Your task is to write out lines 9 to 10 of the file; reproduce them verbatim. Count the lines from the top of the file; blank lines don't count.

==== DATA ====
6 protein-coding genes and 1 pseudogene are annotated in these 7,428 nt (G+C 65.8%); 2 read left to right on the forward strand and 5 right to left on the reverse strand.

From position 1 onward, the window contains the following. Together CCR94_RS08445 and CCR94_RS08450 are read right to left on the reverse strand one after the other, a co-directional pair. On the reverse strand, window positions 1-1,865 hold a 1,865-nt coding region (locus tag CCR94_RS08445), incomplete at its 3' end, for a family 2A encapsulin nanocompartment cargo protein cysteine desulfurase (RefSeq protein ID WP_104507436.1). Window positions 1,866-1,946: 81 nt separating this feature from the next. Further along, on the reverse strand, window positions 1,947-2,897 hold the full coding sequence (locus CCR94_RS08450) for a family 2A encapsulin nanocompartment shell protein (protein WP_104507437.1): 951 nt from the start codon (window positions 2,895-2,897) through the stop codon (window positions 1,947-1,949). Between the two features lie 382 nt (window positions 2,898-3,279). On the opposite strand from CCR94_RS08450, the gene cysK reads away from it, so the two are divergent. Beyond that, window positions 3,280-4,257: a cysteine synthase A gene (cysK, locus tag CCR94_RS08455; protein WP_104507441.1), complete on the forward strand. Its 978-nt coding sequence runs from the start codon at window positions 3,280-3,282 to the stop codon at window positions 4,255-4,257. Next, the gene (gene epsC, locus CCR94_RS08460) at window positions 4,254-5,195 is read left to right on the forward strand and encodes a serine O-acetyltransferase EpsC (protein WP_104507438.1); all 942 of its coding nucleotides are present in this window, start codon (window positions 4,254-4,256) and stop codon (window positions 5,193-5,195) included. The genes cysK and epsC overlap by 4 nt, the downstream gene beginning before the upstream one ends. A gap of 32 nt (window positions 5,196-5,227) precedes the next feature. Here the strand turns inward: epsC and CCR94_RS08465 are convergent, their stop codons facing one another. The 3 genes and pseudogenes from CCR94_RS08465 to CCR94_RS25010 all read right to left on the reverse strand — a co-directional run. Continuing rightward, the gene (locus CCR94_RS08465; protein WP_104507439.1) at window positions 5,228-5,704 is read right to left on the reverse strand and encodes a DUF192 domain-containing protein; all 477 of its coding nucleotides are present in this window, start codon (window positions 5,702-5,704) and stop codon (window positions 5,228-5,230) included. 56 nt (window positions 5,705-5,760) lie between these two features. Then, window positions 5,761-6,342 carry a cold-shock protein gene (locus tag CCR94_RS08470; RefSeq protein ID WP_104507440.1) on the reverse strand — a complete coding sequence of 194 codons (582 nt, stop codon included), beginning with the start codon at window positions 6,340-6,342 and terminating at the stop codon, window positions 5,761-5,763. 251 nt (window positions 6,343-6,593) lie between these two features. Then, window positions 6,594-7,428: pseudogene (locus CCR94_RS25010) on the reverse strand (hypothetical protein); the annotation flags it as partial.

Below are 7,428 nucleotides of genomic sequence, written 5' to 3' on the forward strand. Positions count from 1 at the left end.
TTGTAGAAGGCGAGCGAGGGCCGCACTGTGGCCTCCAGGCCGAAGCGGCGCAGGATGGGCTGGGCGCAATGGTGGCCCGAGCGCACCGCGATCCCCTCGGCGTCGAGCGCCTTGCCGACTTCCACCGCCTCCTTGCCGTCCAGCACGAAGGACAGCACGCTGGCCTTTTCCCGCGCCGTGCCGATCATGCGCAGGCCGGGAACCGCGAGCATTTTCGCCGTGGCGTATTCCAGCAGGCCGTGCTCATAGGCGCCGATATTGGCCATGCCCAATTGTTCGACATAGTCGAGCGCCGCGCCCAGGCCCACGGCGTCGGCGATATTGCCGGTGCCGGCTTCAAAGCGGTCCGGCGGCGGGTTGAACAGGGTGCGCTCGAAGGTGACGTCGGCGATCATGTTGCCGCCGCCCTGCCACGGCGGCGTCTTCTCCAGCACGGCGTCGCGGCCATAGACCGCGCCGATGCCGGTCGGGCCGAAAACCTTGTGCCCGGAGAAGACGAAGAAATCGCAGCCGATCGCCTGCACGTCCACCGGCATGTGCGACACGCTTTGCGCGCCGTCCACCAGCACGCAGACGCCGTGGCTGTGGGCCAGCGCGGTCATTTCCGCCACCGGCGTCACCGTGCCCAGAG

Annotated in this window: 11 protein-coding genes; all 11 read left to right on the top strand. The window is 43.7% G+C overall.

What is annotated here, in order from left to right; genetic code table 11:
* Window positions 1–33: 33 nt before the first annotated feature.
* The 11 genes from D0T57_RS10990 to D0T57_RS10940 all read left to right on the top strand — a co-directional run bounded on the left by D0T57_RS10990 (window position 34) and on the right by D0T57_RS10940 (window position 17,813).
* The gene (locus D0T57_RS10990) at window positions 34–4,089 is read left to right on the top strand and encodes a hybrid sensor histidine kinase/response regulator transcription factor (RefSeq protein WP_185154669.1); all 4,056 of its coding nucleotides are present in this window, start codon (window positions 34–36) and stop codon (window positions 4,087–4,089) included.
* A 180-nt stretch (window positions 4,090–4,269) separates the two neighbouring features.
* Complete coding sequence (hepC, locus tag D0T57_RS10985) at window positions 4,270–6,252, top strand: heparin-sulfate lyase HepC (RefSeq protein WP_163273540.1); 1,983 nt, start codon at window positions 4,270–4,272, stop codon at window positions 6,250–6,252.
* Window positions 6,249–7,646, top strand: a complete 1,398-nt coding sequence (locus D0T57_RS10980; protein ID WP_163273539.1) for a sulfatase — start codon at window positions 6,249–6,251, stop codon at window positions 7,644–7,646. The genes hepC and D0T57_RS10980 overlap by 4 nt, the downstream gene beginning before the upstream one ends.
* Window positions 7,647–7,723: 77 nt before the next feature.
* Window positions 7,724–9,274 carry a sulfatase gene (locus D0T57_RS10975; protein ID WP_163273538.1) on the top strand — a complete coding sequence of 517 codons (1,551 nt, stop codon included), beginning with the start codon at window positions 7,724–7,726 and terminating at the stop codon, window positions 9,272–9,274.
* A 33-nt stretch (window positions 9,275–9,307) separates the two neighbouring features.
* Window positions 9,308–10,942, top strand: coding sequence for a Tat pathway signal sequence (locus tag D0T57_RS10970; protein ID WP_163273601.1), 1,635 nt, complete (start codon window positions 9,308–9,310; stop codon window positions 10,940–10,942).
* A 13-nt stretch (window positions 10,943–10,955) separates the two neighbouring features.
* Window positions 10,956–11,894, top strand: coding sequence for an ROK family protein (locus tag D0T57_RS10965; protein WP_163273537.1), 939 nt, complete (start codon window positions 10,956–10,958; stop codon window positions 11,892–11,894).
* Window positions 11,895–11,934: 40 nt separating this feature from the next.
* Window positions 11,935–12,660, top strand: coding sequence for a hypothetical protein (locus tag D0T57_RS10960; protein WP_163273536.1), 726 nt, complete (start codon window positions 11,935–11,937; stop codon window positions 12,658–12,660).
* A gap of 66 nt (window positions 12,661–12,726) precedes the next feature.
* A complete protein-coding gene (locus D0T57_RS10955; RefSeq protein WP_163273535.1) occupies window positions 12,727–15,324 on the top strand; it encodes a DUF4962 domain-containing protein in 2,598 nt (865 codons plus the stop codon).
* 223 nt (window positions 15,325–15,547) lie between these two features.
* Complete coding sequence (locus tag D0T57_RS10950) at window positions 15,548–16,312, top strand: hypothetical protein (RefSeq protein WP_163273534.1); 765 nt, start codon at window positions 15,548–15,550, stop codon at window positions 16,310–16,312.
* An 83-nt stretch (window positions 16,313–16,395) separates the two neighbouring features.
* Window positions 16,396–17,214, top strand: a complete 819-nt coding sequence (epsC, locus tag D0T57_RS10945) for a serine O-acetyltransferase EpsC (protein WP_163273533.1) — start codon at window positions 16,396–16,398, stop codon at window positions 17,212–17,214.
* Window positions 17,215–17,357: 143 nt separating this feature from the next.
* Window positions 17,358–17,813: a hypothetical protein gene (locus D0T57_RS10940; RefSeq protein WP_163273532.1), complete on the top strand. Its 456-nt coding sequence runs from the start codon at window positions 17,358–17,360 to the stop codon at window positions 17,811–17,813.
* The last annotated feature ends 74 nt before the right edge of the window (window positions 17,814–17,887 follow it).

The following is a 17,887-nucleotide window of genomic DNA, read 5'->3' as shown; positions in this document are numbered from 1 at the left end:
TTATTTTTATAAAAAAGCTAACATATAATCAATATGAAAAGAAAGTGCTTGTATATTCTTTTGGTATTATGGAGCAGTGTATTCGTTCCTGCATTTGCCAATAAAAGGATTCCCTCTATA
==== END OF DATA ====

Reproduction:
* The gene (locus D0T57_RS10990) at window positions 34–4,089 is read left to right on the top strand and encodes a hybrid sensor histidine kinase/response regulator transcription factor (RefSeq protein WP_185154669.1); all 4,056 of its coding nucleotides are present in this window, start codon (window positions 34–36) and stop codon (window positions 4,087–4,089) included.
* A 180-nt stretch (window positions 4,090–4,269) separates the two neighbouring features.